In the parts of the Chinese juror’s diary that were preserved, Bass said of Ruao, “He is burning with rage at the [Japanese] defendants when they’re brought into the courtroom for the first time.” Yet it’s clear that Ruoa struggled to uphold the responsibilities of a judge, also writing, “I am here for the 14 million Chinese, overwhelmingly civilians, who died [at the hands of] Imperial Japan. I have a moral obligation to speak for them… I must be serious, I must be disciplined.”

Pal became world famous for his 1,000-page dissent at the trial, a document known as the ‘Pal judgment’ in Japan. (The dissent was based on the jurist’s rejection of the ex post facto charges of conspiracy and war crimes used against Japanese officials.)

“Certainly for conservative and nationalistic Japanese, [the dissent] stands as a… moral verdict in the trial, a sort of pan-Asian statement that it was actually Imperial Japan who was fighting a war of self-defense,” reflected Bass.

A clash of empires and racisms

The Tokyo war crimes trial is notable as a forum where Western and Asian empires and their respective racist policies clashed.

The Nuremberg Trials easily found the Nazi invasion of Poland to be a violation of a sovereign country, said Bass. At the Tokyo Trial, however, “when you’re speaking of an attack on Singapore, that’s British Singapore. When you’re talking about marching into Indochina, that’s French Indochina. What the trial treats as aggression against the Dutch means an attack on the Netherlands East Indies,” he specified.

“And the Japanese defendants say throughout the trial, ‘We’re doing what you [the Western imperial powers] did, we [were] just doing it alone.

“And by talking about empire, you’re inevitably talking about racism,” added the political scientist.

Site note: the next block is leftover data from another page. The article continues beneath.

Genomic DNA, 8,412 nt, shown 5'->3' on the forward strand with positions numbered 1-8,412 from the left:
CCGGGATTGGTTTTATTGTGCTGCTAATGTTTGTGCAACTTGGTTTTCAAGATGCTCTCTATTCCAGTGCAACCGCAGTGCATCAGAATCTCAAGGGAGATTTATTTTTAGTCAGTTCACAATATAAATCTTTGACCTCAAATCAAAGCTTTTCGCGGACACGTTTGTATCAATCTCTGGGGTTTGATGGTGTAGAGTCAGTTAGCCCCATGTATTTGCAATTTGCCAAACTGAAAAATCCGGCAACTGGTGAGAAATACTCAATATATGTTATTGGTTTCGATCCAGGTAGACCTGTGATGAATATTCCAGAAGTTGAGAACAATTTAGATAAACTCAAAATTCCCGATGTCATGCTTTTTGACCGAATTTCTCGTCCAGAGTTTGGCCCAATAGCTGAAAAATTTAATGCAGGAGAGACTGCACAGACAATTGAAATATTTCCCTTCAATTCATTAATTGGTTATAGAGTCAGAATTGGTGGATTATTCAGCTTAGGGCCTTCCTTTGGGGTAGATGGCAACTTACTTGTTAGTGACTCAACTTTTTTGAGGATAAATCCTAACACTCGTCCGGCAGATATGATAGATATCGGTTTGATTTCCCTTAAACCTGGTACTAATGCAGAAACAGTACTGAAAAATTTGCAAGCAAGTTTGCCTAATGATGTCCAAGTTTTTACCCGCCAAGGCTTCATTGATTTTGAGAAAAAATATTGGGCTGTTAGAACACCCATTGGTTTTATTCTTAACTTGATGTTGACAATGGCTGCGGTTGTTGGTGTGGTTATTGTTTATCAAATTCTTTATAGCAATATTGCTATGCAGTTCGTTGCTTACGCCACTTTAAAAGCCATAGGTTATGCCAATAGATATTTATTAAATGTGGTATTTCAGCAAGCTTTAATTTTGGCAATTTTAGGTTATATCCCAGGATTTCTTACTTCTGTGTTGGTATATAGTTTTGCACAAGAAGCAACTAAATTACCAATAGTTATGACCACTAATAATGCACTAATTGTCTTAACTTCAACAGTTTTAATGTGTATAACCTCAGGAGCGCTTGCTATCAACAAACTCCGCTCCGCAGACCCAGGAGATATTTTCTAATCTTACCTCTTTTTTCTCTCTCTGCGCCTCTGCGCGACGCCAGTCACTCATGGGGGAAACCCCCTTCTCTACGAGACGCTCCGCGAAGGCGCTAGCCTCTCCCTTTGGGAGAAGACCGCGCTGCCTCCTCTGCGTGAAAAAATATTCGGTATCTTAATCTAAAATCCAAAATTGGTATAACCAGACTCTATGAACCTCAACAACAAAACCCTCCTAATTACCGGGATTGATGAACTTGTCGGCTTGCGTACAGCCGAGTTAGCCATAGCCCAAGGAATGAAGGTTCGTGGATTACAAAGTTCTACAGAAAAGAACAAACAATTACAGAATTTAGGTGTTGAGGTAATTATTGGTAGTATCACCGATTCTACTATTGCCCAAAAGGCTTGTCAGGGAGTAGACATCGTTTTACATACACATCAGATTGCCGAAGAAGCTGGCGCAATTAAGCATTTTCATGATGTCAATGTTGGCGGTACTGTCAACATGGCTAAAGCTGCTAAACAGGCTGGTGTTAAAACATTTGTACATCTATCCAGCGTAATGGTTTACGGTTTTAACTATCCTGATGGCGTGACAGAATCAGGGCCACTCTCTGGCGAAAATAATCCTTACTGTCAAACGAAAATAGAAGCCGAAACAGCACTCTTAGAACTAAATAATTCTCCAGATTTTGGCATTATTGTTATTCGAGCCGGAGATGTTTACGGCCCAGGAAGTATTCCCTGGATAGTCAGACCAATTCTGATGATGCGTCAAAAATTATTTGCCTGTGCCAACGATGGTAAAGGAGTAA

“Racism is a feature not just in the foreign policy of the United States in the Philippines, or of Britain across Asia, or of the French in Indochina or of the Dutch in Indonesia — it was a massive feature in their policy,” said the author. At the same time, “[Racism] is also a feature of Imperial Japan in dealing with other Asian peoples.

“It makes for a much more complicated story that there’s racism on both sides, and I wanted readers to try to grapple with that,” said Bass.

U.S. policy decisions create a ‘memory problem’ in Japan

One major legacy of the Tokyo Tribunal — an unrepentant attitude toward the war in Asia on the part of nationalist Japanese elites — was an outcome of U.S. policy choices.

Although U.S. President Harry Truman had approved an invasion of Japan, he was very reluctant to order it. Japanese negotiators insisted on keeping the emperor in place as a condition of their “unconditional” surrender even after the U.S. dropped atomic bombs on Hiroshima and Nagasaki, and after the USSR entered the Pacific theater of the war. In the end, Truman acceded to the request and resolved to use the emperor for his own policy ends.

“[The emperor] is useful in multiple ways. He’s useful in getting Japan to surrender in the first place… [which] helps get Japanese troops all across Asia to lay down their arms rather than fighting. And [he’s] useful in helping effect a bloodless occupation, where Macarthur’s occupation is overlaid over a Japanese government,” said Bass.

Given the alternative of a bloody ground war, almost any president would have made the decision to retain the emperor, said Bass. However, the choice “taints postwar memory [in Japan] in multiple ways. One is that by letting people in the circle of the emperor be… rehabilitated relatively quickly in the 1950s, they go on to propagate this idea that ‘We fought a legitimate patriotic war.’

“You don’t have an equivalent in [post-war] Germany of a leadership class that says, ‘No, we got a lot of this right.’”

The advent of the Cold War in Asia, including the Communist victory in the Chinese civil war in 1949 and the outbreak of the Korean War in 1950, provided additional impetus for the U.S. to tolerate the return of nationalists to Japanese political life.

“I think the Cold War bites with somewhat greater ferocity in Japan, particularly because of the fall of China,” he said. “It’s the same way that the Cold War would have … [had] an added layer of urgency in Europe if France [had gone] communist.”

The broad international framework used by Bass in “Judgment at Tokyo” brings into focus many concepts of international law, war crimes and human rights that remain salient and contentious in today’s postcolonial world. The historical debate on these issues at the Tokyo Trial provides valuable context for contemporary criticisms of the institutions and assumptions of the post-World War order built by the United States, one that is increasingly being challenged by the forces of populism and by non-Western, non-democratic world powers.